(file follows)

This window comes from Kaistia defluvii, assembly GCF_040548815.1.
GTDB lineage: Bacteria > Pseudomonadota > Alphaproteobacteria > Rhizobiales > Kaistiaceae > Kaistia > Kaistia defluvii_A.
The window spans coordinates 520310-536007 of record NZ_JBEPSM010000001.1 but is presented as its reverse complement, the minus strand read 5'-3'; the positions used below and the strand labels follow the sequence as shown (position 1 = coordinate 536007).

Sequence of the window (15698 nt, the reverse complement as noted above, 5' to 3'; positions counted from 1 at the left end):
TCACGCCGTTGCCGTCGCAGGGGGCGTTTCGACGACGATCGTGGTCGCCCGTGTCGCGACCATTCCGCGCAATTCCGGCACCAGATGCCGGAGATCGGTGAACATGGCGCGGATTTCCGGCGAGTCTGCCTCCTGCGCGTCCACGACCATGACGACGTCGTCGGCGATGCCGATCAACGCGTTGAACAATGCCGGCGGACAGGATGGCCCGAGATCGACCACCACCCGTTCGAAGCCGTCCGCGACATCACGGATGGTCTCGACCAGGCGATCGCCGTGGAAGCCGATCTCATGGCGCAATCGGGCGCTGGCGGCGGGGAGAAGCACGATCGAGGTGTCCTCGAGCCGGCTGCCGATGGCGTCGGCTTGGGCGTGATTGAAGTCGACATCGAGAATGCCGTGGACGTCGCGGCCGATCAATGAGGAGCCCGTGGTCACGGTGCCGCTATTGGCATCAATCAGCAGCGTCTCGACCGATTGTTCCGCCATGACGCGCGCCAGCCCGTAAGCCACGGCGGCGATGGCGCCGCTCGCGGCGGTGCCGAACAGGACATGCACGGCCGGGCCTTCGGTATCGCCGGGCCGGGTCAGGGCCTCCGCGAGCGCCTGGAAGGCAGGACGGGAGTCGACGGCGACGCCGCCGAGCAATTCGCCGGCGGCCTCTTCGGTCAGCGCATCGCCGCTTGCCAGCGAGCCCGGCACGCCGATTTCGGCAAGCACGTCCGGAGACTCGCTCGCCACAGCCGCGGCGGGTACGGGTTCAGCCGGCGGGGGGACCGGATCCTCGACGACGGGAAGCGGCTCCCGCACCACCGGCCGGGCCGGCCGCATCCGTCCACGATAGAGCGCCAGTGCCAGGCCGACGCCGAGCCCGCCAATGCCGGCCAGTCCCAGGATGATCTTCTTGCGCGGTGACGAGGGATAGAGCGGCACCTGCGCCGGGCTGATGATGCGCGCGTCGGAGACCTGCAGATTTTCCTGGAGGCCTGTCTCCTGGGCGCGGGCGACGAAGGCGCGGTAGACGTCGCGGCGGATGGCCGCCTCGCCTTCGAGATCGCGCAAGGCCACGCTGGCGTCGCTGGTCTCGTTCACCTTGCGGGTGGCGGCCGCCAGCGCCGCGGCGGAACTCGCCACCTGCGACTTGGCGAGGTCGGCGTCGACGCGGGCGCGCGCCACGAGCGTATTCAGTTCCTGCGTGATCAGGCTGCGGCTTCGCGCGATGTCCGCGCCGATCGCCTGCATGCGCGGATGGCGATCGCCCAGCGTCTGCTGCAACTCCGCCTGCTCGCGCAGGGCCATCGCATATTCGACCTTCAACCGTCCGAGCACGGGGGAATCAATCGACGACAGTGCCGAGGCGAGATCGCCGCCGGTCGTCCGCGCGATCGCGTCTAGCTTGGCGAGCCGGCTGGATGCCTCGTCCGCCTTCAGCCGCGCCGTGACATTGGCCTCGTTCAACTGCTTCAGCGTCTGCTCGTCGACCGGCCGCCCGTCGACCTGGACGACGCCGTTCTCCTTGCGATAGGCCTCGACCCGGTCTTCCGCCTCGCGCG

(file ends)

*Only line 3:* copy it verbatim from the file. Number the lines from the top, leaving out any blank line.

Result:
The window spans coordinates 520310-536007 of record NZ_JBEPSM010000001.1 but is presented as its reverse complement, the minus strand read 5'-3'; the positions used below and the strand labels follow the sequence as shown (position 1 = coordinate 536007).